Let’s gather what are the features we use: get, set, delete with values which are only byte arrays, and we need the same key distribution among the clusters than Eyim does (Ketama). We don’t need increments, compare and swap, append, then we shouldn’t implement them at first. Keep it simple!

The plugin oriented interfaces of Enyim are really useful. The Couchbase driver heavily uses it to implement their own features. We must do the same. Anyway, this design seems more testable, so it seems to be the way to do it.

Remember the main motivation: to be asynchronous. The prototype showed me that the second asynchronous API of .NET sockets (the one with SocketAsyncEventArgs) is really efficient. Let’s use it!

We see that in the prototype, handling separately the requests and the responses was really efficient. So I will decouple the requests sending and the response handling. A queue to forward the request to match the response will enable us to mutiplex our requests.

Seems simple no? Ok, not that much but after few months of development and experimentation we were ready to release it to production. No issues! Hum, I mean no major issues! Ok I mean no major issue we were not able to solve…

The driver is now live and really fullfills our needs. All our problems are solved and there is no war in the world! Ok, it helps I mean, and all the problems raised are now solved. We can now think about the future.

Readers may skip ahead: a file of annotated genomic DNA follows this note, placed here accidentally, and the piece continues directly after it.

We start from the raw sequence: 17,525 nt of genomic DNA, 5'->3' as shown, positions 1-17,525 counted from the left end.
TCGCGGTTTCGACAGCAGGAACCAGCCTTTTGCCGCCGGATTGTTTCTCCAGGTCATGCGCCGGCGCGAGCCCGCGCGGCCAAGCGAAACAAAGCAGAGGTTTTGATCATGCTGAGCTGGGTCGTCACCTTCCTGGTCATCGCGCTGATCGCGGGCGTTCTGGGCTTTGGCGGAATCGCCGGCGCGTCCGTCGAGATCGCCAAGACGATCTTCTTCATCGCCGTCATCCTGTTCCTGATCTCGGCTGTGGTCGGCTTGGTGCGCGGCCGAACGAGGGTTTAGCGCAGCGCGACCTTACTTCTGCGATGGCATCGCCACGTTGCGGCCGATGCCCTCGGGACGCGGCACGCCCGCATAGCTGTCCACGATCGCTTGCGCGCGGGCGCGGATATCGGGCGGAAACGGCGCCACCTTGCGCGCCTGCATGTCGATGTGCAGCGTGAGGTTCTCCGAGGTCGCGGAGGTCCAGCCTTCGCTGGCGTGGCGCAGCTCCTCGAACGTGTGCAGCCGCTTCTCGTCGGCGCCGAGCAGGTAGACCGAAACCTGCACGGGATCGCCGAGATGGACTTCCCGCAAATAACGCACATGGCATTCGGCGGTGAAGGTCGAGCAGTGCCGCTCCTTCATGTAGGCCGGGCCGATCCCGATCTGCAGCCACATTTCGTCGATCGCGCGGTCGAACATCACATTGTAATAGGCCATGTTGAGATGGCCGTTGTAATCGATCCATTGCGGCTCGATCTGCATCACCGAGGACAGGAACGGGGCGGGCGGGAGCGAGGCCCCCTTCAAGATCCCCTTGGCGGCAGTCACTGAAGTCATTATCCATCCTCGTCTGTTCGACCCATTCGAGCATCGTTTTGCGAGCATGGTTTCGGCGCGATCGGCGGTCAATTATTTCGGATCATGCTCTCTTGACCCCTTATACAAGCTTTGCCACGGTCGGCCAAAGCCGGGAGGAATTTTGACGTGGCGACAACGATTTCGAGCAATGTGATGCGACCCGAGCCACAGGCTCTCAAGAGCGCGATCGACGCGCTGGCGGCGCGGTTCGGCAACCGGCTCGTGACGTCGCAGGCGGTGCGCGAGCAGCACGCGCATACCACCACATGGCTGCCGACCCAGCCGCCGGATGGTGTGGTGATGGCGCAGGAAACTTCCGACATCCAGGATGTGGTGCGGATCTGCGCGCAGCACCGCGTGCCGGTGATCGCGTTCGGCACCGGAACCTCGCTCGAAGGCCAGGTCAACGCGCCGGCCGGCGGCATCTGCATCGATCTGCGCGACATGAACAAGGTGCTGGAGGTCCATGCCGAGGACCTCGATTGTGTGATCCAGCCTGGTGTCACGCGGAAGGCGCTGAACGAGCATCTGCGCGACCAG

#The future

We didn’t develop it just to fit basic needs, it was only the first stage. We can now think of more features.

We want to be able to use all the memcache protocols, this mean our goal is to implement all the opcodes documented in the protocol ( http://bit.ly/1uBhdgp).

We do use couchbase buckets. They don’t use Ketama key distribution. This means if we don’t want to stick to moxi for them, we must implement the vBuckets key distribution and their configuration from the Couchbase REST API.

We really want to experiment with a disconnected protocol. Memcached expose also a UDP interface. Then, a very simple implementation of the transport layer using UDP is definitely something we will do. Not sure it goes anywhere, but I least we must test it.

The byte array oriented interface is a good start. The next step will be to expose a generic interface with serializers.

#Should you use it?

If you read everything until this point, the answer should be clear. You should use it if you have the same constraints as us, and no additional needs.

This means:

* You can serialize everything from you own code. The current interface only accepts byte arrays.

* You don’t need the currently unimplemented features, or you think you can easily implement them. append, prepend, increment, decrement are easy to implement, for multiple response queries, remember that the transport is not yet able the handle them in a clean way. Implement them at your own risk.

* You don’t use a Couchbase bucket, or you accept to connect it through moxi.

#Conclusion

This project was really exciting. On top of it, it really solves critical issues we were not able to address before:

* The high latency links are no longer an issue for us. We just use more memory to have bigger TCP buffers and a queue of pending requests.

* We dropped from up to 16 TCP connections per node to only 1 to handle even more load.

* We are now able to use asynchronous interfaces and lower the number of spawned threads. Our web applications are now much cleaner than before and more reactive.

All this work was really useful for us and I’m hoping to hear the same story from other people. If you use our driver and enjoy the way it works, please let us know!

Sebastien Foutrier

  • CriteoLabs

    Our lovely Community Manager / Event Manager is updating you about what's happening at Criteo Labs.


quis Sed Aenean nunc ut Nullam